There have been a few changes in the law that will affect how the Governor and Lt. Governor will be elected in 2014. I’ll cover those changes and their impact below but I’m still left with one unanswered question: can a Lt. Governor candidate raise and spend funds in support of his/her election and if so how does that work?
Let me begin by saying I’m not an election attorney (or attorney of any kind for that matter) so just because I have unanswered questions isn’t necessarily a cause for alarm. However two key changes in the election code will be in effect for the first time in a Governor’s race for the 2014 election:
- Contribution limits – the law implementing contribution limits went into effect January 1, 2011 for the start of the 2012 election cycle. The law limits a candidate for elected office to a single “candidate political committee” and provides for contribution limits of amounts depending on the donor type and the office sought. The language on candidate committees and contribution limits can be found in Article 9 of the election code.
- Joint nomination of candidates for the offices of Governor and Lieutenant Governor – in 2010 HB5820 which became Public Act 96-1018 changed the election law so that the Governor and Lt. Governor would appear on a primary ballot as a team and be voted on as a joint pair. This bill was passed in the aftermath of the messy divorce between Democratic nominees for Governor and Lt. Governor Pat Quinn and Scott Lee Cohen in the 2010 primary. As you can see from reading the public act the language provides a mechanism for how the process is supposed to work to nominate a joint ticket of Governor and Lt. Governor and is silent on other concerns with this new situation.
Prior to either of these laws going into effect the Governor and Lt. Governor were elected separately and because there were no contribution limits either candidate or both could have as many committees as they wanted. Sometimes candidates for Governor and Lt. Governor would agree to campaign as a team (even though both would still be required to win independent elections) and other times the elections for Governor and Lt. Governor went forward with the candidates willing to let the elections play out and deal with any outcome.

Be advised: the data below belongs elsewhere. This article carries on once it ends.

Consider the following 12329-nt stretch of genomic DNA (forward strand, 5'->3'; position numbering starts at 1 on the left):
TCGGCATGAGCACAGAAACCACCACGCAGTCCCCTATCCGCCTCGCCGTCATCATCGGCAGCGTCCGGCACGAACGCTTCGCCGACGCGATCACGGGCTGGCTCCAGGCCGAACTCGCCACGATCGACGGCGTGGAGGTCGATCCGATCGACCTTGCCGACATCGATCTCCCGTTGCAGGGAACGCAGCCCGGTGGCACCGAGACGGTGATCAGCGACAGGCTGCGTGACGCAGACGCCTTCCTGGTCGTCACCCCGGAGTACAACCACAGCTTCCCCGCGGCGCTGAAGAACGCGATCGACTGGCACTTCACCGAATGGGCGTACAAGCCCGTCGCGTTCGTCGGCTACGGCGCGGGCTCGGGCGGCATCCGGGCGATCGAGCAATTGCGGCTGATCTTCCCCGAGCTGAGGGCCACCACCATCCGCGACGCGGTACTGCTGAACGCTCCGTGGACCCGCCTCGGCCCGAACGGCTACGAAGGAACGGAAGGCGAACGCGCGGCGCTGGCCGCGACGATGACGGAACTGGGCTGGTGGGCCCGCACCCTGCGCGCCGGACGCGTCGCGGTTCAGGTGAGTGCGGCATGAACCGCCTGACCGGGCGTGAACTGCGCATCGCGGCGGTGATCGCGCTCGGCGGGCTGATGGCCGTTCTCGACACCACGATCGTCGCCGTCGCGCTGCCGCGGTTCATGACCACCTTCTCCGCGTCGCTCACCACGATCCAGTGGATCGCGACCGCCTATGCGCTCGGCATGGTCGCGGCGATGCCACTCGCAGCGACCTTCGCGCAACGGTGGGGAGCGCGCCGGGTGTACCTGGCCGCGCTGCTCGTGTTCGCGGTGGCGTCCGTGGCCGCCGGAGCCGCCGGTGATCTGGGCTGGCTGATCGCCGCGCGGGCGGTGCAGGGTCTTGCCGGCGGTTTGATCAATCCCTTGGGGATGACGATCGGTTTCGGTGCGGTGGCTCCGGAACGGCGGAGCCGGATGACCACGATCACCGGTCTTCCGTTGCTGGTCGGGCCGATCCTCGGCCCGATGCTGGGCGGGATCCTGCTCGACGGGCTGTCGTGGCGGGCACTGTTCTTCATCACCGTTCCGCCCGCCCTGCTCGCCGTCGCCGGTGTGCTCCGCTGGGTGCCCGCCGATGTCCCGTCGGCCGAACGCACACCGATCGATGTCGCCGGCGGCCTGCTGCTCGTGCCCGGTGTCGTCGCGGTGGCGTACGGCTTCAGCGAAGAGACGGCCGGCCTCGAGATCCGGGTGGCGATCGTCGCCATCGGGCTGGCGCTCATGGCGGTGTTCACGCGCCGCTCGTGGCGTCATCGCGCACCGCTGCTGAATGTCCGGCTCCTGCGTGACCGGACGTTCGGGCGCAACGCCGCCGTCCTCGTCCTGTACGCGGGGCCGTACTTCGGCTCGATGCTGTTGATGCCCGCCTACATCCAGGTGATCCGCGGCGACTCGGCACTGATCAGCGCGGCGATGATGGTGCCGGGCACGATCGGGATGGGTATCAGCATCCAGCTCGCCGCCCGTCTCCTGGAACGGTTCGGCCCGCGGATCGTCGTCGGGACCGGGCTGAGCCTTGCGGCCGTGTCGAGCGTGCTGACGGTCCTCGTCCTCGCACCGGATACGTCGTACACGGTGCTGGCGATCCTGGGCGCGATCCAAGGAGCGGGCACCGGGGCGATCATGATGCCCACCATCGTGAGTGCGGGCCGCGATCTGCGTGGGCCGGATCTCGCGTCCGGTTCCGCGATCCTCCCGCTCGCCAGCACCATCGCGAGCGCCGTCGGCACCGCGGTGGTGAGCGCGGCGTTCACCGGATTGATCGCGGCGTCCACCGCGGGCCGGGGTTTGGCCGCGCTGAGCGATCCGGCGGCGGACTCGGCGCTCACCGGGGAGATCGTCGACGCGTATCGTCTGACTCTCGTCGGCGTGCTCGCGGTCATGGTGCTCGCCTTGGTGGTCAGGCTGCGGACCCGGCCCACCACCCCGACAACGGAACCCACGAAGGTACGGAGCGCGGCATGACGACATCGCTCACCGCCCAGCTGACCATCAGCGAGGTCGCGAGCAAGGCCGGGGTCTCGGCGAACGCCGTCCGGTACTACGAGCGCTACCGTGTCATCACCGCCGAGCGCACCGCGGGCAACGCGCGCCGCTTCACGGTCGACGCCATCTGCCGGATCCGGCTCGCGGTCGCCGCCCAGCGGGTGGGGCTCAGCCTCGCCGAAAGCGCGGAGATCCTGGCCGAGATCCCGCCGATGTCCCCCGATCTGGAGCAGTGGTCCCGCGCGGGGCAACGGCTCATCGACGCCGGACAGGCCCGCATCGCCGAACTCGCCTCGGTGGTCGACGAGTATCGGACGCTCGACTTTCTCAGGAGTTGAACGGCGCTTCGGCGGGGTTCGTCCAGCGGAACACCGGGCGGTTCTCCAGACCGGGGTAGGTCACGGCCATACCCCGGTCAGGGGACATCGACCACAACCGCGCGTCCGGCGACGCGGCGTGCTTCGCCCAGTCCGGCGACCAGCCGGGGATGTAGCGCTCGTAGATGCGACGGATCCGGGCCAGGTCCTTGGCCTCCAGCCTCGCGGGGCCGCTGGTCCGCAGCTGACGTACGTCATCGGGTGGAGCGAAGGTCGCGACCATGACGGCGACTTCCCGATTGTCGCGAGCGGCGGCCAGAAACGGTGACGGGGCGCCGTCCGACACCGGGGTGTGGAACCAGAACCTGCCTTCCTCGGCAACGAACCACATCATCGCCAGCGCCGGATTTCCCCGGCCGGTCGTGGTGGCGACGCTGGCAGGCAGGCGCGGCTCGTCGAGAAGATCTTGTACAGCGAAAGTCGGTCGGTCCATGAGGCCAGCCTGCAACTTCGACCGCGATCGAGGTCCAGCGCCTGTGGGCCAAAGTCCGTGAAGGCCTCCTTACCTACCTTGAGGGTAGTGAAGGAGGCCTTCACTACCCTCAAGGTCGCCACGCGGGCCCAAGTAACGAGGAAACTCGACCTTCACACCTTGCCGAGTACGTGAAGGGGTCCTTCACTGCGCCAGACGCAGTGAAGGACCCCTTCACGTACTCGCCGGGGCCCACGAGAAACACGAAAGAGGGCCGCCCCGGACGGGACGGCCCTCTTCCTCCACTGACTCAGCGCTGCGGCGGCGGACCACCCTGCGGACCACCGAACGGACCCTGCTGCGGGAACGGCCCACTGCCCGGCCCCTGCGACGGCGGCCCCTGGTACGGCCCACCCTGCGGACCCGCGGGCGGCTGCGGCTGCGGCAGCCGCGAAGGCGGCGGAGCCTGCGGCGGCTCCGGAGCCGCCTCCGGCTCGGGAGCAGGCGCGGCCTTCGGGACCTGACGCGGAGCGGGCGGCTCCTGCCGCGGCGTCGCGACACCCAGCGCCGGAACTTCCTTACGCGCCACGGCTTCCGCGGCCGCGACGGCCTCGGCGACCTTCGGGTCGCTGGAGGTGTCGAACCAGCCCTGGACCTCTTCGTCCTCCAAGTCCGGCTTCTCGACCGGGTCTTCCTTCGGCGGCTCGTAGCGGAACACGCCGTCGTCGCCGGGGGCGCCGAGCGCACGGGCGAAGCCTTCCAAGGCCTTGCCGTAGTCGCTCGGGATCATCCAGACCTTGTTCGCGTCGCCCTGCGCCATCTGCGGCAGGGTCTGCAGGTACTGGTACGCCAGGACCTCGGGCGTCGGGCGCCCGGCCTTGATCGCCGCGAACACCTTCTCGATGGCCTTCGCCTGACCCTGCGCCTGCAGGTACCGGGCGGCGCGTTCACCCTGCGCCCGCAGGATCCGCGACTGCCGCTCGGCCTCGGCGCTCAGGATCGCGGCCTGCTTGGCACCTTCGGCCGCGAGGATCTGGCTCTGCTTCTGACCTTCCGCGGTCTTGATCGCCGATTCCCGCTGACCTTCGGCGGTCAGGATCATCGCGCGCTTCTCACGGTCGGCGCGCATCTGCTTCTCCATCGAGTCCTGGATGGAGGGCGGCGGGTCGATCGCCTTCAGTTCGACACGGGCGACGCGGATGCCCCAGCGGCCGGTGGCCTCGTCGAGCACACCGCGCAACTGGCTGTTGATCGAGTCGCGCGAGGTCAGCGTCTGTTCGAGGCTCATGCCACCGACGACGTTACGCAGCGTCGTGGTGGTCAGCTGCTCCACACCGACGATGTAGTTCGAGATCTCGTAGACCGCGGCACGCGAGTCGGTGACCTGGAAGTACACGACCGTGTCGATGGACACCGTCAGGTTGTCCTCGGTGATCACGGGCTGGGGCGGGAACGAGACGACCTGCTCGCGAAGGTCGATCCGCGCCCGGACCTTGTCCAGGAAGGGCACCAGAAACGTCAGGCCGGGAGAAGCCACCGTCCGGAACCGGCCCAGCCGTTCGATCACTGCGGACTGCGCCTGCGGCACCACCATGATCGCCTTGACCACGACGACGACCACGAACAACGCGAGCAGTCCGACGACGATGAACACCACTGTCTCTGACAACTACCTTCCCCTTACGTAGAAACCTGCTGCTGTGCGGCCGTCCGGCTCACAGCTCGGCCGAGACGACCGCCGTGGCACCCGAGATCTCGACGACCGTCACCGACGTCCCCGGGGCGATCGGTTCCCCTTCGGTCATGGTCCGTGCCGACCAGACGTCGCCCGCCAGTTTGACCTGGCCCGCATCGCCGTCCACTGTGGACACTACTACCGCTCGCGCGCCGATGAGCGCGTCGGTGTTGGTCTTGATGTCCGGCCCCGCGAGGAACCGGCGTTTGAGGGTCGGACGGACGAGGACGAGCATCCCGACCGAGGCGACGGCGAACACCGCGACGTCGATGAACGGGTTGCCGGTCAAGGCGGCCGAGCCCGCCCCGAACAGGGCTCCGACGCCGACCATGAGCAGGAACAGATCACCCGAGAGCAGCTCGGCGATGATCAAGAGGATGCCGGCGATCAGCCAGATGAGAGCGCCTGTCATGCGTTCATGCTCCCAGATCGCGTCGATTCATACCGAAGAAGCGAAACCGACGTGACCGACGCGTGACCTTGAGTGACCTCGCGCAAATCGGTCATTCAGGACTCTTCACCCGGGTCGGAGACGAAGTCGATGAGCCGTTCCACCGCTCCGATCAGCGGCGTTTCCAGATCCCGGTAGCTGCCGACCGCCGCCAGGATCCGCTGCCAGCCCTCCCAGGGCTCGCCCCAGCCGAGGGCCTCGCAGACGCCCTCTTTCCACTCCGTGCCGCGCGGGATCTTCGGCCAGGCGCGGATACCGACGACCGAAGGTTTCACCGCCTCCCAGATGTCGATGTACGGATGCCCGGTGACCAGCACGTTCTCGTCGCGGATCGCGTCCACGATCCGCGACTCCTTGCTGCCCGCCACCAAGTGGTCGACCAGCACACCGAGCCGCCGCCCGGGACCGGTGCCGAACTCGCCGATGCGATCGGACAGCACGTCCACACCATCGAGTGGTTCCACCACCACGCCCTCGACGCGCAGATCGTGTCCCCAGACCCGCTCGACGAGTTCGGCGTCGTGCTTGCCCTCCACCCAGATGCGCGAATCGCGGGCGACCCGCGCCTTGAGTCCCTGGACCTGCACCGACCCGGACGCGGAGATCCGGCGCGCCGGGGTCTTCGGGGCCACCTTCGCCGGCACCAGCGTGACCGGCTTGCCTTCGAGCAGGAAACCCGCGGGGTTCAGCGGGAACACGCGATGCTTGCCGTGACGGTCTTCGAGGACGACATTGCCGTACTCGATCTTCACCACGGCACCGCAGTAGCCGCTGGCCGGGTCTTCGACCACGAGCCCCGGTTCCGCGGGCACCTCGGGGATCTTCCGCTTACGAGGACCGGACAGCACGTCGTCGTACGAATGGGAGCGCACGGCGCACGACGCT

In 2006 Republican Gubernatorial candidate Ron Gidwitz agreed to campaign with Lt. Governor Candidate Steve Rauschenberger and even though each candidate had their own candidate committee for their campaign funds (Gidwitz for Governor and Citizens for Rauschenberger, respectively) they also decided to create a 3rd joint committee called the Illinois Turnaround Team for funds that would ostensibly be used to pay for campaign activities to support both candidates. I can’t think of any legal advantage gained by creating a 3rd committee, it seemed to be only for cosmetic purposes as they campaigned publicly as part of a team (a turnaround team) working jointly. Ultimately both candidates were unsuccessful in their respective primaries but it’s a good example of the various options that were available to candidates prior to the new laws going into effect.
In the 2010 Democratic primary the campaigns for Governor and Lt. Governor proceeded independently and in the end Pat Quinn secured the Gubernatorial nomination while Scott Lee Cohen was the victorious Lt. Governor candidate. Cohen later dropped out after pressure by Quinn and other Democratic leaders. Subsequently the Democratic party selected Shelia Simon as a replacement candidate at Quinn’s behest. Simon could have legally created a campaign committee to raise and spend funds in support of this election however she never opened one in her own name. Quinn has had the longstanding Taxpayers for Quinn committee and also in the spring of 2010 they created a committee called Quinn/Simon for Illinois which was used to raise and spend a significant amount of funds in support of the Quinn/Simon ticket that fall. Again this joint committee doesn’t appear to have provided the Quinn/Simon campaign with any additional legal advantages it simply had the cosmetic effect of a ticket working together.